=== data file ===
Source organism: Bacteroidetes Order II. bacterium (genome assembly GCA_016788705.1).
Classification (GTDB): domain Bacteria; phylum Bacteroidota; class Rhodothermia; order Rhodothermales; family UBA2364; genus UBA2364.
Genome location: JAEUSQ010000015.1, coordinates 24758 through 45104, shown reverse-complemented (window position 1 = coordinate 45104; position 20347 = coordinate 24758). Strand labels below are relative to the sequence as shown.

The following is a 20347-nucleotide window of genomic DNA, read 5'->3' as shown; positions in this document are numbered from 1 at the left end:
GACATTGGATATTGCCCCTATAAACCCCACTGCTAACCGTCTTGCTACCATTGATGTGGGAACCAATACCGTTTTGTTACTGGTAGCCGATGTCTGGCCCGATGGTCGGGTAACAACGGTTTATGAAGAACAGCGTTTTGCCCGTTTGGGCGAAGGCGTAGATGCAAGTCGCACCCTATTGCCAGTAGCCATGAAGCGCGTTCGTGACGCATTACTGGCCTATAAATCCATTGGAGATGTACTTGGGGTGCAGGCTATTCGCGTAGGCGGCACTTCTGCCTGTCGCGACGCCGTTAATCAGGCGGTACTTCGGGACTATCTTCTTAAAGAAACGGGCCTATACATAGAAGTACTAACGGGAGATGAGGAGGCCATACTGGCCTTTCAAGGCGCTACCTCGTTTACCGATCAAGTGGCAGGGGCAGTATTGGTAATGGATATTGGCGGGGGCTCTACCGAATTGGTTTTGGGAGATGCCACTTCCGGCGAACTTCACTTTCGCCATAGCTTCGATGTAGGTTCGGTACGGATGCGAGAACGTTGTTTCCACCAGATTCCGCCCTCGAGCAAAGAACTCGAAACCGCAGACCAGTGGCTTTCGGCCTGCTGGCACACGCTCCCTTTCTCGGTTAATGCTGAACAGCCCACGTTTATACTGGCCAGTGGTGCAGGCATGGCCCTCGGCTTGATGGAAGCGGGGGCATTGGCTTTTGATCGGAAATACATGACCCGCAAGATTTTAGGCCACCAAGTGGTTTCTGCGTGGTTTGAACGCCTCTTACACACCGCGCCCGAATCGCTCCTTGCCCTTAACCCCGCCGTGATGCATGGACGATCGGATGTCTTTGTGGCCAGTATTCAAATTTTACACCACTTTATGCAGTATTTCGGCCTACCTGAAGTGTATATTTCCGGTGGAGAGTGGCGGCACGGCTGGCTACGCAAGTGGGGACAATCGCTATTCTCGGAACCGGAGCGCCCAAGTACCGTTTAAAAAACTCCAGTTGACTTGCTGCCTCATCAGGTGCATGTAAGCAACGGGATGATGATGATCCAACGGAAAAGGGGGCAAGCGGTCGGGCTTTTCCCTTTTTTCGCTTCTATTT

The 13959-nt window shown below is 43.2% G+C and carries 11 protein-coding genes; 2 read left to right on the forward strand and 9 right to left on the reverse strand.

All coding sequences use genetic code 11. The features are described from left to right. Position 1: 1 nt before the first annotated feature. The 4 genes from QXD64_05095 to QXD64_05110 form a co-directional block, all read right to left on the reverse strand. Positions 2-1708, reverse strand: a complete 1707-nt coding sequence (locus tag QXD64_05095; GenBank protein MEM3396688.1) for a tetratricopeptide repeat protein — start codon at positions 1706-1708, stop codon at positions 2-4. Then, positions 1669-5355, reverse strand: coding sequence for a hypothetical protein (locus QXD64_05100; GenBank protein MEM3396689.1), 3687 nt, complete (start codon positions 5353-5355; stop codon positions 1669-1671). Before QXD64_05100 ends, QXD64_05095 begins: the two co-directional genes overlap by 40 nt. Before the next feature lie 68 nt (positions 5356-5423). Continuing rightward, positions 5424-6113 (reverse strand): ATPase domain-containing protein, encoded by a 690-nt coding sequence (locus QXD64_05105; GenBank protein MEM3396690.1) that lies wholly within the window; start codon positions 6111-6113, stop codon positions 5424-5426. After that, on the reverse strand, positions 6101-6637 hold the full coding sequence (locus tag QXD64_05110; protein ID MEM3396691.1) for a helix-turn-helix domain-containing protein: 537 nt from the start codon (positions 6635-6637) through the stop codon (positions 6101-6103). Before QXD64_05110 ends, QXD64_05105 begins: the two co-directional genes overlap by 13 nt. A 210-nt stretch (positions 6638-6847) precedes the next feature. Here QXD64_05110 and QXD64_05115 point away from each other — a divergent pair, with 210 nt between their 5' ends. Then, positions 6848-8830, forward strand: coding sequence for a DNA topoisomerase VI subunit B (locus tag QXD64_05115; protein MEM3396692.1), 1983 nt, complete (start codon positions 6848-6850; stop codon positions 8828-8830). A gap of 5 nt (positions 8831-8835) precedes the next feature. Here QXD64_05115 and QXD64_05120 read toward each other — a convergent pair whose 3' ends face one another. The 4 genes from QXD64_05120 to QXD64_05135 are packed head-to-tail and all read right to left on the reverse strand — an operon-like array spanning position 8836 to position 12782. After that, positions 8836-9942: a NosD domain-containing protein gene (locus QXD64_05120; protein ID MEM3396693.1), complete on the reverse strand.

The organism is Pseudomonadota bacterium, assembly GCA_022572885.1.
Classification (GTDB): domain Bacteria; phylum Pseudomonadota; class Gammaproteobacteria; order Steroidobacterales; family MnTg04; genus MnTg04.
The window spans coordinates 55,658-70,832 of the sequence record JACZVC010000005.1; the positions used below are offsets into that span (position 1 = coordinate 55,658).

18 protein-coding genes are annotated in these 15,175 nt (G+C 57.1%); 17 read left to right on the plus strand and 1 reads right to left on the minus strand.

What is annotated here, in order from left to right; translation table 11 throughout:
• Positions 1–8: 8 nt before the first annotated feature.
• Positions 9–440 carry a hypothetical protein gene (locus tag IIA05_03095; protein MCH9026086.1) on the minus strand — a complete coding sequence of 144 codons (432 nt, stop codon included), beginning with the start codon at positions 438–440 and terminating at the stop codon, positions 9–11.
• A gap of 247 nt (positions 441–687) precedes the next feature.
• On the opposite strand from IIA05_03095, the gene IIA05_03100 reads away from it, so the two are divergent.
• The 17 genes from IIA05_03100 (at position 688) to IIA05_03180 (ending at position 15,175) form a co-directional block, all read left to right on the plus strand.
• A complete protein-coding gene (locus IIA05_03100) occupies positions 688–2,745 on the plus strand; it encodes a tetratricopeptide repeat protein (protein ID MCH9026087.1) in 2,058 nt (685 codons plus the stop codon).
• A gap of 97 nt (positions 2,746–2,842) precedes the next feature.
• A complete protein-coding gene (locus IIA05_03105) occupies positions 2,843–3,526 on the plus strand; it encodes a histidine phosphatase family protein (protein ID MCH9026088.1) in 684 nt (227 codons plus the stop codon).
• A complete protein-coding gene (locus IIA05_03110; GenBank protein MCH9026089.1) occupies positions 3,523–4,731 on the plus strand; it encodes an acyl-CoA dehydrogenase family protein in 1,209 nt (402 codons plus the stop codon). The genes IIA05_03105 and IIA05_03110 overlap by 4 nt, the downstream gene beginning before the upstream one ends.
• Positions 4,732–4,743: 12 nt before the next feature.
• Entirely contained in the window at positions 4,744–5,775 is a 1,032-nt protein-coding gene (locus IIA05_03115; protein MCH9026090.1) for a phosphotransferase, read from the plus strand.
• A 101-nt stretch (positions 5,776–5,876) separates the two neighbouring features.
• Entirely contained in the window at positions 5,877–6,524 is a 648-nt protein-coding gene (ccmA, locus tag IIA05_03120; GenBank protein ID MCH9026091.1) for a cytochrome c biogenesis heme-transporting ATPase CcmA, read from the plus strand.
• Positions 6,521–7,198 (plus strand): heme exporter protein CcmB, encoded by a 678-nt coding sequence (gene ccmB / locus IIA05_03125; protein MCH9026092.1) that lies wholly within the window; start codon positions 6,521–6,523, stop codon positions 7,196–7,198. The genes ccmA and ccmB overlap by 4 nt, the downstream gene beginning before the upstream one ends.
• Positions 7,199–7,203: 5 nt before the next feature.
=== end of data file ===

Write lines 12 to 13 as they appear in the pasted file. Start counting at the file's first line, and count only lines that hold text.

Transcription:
What is annotated here, in order from left to right; translation table 11 throughout:
• Positions 1–8: 8 nt before the first annotated feature.